by Addison Hodges Hart | ελληνικά
Shaun King, civil rights activist and founder of Real Justice PAC, stirred up controversy this past week by tweeting that images of “white Jesus” should be torn down and trashed. “They are a form of white supremacy,” he opined. “Always have been. In the Bible, when the family of Jesus wanted to hide, and blend in, guess where they went? [sic] EGYPT! Not Denmark. Tear them down.” He followed this, er, trenchant observation with a follow-up tweet: “All murals and stained glass windows of white Jesus, and his European mother, and their white friends should also come down. They are a gross form white supremacy. [sic] Created as tools of oppression. White propaganda. They should all come down.”
Needless to say, there was backlash and King’s call to iconoclasm won relatively little support. Later still, King claimed that within the first twelve hours after his tweets, he received 20 death threats in reaction, proving (as he said) “his point.”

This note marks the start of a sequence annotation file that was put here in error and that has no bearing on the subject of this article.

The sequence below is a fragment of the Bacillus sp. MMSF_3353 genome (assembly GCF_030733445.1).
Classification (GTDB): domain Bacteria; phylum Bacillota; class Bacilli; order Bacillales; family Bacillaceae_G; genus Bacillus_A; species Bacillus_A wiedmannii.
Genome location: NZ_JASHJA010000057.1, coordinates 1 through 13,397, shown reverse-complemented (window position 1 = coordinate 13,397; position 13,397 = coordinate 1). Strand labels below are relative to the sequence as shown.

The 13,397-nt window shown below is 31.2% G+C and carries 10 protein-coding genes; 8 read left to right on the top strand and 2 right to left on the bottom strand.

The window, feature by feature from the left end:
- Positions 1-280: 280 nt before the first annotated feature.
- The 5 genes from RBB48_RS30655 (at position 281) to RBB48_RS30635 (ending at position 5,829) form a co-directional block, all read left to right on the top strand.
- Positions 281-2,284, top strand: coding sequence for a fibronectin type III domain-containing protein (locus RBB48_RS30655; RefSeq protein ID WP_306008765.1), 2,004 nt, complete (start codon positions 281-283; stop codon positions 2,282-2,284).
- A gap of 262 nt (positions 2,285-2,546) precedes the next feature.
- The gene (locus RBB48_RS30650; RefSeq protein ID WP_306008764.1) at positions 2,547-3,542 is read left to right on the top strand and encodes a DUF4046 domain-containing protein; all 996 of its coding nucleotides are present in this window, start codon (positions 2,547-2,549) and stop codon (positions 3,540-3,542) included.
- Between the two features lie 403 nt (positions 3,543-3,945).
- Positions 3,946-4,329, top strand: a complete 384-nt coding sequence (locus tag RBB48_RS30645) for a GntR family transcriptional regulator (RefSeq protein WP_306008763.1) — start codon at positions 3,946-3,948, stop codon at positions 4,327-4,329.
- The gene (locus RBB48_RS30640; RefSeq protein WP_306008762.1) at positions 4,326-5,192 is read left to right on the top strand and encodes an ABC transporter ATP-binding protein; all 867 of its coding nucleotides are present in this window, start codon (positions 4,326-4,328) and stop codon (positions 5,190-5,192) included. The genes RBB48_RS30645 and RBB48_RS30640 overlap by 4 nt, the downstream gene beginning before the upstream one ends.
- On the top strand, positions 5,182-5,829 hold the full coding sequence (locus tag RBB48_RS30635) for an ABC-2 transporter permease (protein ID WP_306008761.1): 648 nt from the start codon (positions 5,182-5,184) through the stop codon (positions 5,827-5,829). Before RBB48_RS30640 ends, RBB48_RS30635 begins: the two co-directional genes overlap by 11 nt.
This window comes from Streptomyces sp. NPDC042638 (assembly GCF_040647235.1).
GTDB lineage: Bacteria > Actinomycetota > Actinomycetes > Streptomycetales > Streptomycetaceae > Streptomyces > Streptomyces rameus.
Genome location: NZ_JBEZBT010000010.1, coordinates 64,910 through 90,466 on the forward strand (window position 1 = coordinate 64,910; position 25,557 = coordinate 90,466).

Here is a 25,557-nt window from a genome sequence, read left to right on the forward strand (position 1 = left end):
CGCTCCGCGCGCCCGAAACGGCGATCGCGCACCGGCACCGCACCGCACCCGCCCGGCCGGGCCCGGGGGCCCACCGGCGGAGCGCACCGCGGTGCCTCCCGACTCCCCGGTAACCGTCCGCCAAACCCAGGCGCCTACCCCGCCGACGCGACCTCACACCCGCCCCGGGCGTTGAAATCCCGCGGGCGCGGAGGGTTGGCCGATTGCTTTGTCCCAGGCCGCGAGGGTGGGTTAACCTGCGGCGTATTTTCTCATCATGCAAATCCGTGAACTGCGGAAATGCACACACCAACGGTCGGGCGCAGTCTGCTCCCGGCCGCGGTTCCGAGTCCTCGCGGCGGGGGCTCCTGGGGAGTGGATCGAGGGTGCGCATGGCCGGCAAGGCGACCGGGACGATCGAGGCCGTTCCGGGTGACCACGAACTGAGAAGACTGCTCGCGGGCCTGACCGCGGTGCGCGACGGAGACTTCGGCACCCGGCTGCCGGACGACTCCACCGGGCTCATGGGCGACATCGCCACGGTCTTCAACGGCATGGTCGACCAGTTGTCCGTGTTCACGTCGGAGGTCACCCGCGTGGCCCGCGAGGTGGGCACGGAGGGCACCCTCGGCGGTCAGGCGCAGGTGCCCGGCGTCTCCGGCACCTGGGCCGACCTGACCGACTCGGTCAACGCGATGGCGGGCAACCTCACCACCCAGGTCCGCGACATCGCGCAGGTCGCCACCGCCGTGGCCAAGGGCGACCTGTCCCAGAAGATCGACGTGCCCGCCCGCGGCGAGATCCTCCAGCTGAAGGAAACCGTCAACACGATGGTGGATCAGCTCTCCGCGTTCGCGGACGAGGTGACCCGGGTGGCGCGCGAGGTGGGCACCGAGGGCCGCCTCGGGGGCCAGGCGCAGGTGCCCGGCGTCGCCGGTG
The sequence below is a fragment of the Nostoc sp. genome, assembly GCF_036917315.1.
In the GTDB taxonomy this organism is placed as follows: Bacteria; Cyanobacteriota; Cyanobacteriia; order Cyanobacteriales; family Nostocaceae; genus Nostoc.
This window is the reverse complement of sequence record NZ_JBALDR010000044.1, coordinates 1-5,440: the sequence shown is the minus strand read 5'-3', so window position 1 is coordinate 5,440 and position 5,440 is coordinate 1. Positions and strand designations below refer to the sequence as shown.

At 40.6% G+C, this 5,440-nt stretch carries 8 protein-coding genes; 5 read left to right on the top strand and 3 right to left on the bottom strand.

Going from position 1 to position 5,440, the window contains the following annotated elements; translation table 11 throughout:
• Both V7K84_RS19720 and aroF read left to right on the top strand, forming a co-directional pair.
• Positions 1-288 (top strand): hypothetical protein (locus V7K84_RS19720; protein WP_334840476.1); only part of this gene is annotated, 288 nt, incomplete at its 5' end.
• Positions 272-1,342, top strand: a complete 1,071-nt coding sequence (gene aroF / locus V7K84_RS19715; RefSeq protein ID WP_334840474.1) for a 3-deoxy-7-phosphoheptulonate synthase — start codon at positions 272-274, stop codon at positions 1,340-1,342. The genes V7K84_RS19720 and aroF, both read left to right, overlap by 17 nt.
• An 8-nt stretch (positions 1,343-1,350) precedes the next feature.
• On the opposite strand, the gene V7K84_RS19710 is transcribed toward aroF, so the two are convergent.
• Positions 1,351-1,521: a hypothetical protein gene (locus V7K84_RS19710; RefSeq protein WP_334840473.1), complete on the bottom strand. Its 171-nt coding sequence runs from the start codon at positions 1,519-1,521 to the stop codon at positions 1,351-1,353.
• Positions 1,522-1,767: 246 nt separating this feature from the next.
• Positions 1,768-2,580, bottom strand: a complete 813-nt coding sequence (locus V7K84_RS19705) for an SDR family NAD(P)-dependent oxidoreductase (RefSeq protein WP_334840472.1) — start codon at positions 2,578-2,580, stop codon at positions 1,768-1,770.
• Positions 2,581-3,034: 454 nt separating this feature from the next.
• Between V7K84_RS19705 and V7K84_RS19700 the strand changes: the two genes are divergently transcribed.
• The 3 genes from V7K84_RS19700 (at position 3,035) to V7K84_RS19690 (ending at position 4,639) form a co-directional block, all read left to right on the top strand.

Now, before I go on, it’s important that I tell you that, politically speaking, King and I aren’t that far apart. I support Black Lives Matter; have been appalled and outraged by police brutality especially as it impacts people of color; back the protests that were kicked off by the cold-blooded murder by cops of George Floyd; and have deep-felt sympathies with those whose anger at centuries of injustice have moved them to pull down the graven images of Confederate generals, bloody conquistadors, colonialists, imperialists, and lionized racists. I’m on the same page with all that. A lot of people are. Perhaps we are witnessing a turning point in our collective national psyche. The perennial American mythology of a lily-white Anglo-Saxon civilization heroically taming or exterminating red savages in the Wild West, keeping at bay the brown races of Latin America, controlling the hordes of immigrating “lesser white breeds,” and policing the black multitudes in eastern cities and the South, all of whom would threaten America’s “greatness”—that mythology and all its related monuments need to be seen for what they are (mendacity and propaganda) and replaced with a purified vision of a multiracial society of equals. If we are living through a much-needed societal reevaluation and transformation, one that looks beyond Trumpianity to what good things might follow its ouster, then we can expect both optimism and upheaval, struggle and hope. And, in the midst of this, the Christian presence needs to be vital, at the center of action, and embodying the dynamic love of Jesus.